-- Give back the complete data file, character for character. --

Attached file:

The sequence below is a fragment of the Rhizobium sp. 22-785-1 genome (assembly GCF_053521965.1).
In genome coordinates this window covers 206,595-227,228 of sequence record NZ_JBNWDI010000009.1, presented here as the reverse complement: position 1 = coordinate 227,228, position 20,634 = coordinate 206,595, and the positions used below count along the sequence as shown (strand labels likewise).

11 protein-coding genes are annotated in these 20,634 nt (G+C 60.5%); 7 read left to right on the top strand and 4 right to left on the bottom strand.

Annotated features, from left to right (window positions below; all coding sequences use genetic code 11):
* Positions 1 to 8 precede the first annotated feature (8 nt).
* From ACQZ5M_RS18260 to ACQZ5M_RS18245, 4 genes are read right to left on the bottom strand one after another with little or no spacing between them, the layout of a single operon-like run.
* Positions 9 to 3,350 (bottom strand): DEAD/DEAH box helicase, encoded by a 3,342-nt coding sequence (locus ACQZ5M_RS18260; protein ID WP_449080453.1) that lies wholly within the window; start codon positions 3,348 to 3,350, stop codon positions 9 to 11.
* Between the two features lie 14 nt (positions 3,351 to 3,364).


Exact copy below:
The sequence below is a fragment of the Rhizobium sp. 22-785-1 genome (assembly GCF_053521965.1).
In genome coordinates this window covers 206,595-227,228 of sequence record NZ_JBNWDI010000009.1, presented here as the reverse complement: position 1 = coordinate 227,228, position 20,634 = coordinate 206,595, and the positions used below count along the sequence as shown (strand labels likewise).

11 protein-coding genes are annotated in these 20,634 nt (G+C 60.5%); 7 read left to right on the top strand and 4 right to left on the bottom strand.

Annotated features, from left to right (window positions below; all coding sequences use genetic code 11):
* Positions 1 to 8 precede the first annotated feature (8 nt).
* From ACQZ5M_RS18260 to ACQZ5M_RS18245, 4 genes are read right to left on the bottom strand one after another with little or no spacing between them, the layout of a single operon-like run.
* Positions 9 to 3,350 (bottom strand): DEAD/DEAH box helicase, encoded by a 3,342-nt coding sequence (locus ACQZ5M_RS18260; protein ID WP_449080453.1) that lies wholly within the window; start codon positions 3,348 to 3,350, stop codon positions 9 to 11.
* Between the two features lie 14 nt (positions 3,351 to 3,364).